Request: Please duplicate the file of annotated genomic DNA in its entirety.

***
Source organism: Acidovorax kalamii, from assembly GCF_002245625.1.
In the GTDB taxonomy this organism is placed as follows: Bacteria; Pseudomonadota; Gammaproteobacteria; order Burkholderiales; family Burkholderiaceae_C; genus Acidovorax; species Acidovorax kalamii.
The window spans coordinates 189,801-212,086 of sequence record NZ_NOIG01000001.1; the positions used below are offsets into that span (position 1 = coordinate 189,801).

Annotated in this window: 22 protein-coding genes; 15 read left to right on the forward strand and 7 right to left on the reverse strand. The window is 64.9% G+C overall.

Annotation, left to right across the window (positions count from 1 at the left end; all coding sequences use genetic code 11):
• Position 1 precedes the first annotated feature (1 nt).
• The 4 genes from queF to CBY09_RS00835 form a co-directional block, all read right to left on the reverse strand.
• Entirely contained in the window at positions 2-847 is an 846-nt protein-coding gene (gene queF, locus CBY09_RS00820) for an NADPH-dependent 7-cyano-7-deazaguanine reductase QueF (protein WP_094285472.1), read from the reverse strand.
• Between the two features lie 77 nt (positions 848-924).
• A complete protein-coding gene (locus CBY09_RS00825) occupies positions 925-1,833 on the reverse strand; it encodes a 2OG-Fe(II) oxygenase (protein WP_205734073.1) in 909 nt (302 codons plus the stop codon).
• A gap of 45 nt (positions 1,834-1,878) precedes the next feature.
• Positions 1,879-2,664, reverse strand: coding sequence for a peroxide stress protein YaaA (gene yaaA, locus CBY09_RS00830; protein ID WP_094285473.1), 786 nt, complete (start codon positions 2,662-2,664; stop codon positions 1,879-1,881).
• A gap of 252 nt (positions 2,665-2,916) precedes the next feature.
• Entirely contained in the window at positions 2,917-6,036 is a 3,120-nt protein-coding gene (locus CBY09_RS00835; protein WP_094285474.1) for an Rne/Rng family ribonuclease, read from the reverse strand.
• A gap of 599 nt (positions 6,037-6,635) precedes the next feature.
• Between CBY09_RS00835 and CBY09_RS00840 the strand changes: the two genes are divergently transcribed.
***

Source organism: Acidovorax kalamii, from assembly GCF_002245625.1.
In the GTDB taxonomy this organism is placed as follows: Bacteria; Pseudomonadota; Gammaproteobacteria; order Burkholderiales; family Burkholderiaceae_C; genus Acidovorax; species Acidovorax kalamii.
The window spans coordinates 189,801-212,086 of sequence record NZ_NOIG01000001.1; the positions used below are offsets into that span (position 1 = coordinate 189,801).

Annotated in this window: 22 protein-coding genes; 15 read left to right on the forward strand and 7 right to left on the reverse strand. The window is 64.9% G+C overall.

Annotation, left to right across the window (positions count from 1 at the left end; all coding sequences use genetic code 11):
• Position 1 precedes the first annotated feature (1 nt).
• The 4 genes from queF to CBY09_RS00835 form a co-directional block, all read right to left on the reverse strand.
• Entirely contained in the window at positions 2-847 is an 846-nt protein-coding gene (gene queF, locus CBY09_RS00820) for an NADPH-dependent 7-cyano-7-deazaguanine reductase QueF (protein WP_094285472.1), read from the reverse strand.
• Between the two features lie 77 nt (positions 848-924).
• A complete protein-coding gene (locus CBY09_RS00825) occupies positions 925-1,833 on the reverse strand; it encodes a 2OG-Fe(II) oxygenase (protein WP_205734073.1) in 909 nt (302 codons plus the stop codon).
• A gap of 45 nt (positions 1,834-1,878) precedes the next feature.
• Positions 1,879-2,664, reverse strand: coding sequence for a peroxide stress protein YaaA (gene yaaA, locus CBY09_RS00830; protein ID WP_094285473.1), 786 nt, complete (start codon positions 2,662-2,664; stop codon positions 1,879-1,881).
• A gap of 252 nt (positions 2,665-2,916) precedes the next feature.
• Entirely contained in the window at positions 2,917-6,036 is a 3,120-nt protein-coding gene (locus CBY09_RS00835; protein WP_094285474.1) for an Rne/Rng family ribonuclease, read from the reverse strand.
• A gap of 599 nt (positions 6,037-6,635) precedes the next feature.
• Between CBY09_RS00835 and CBY09_RS00840 the strand changes: the two genes are divergently transcribed.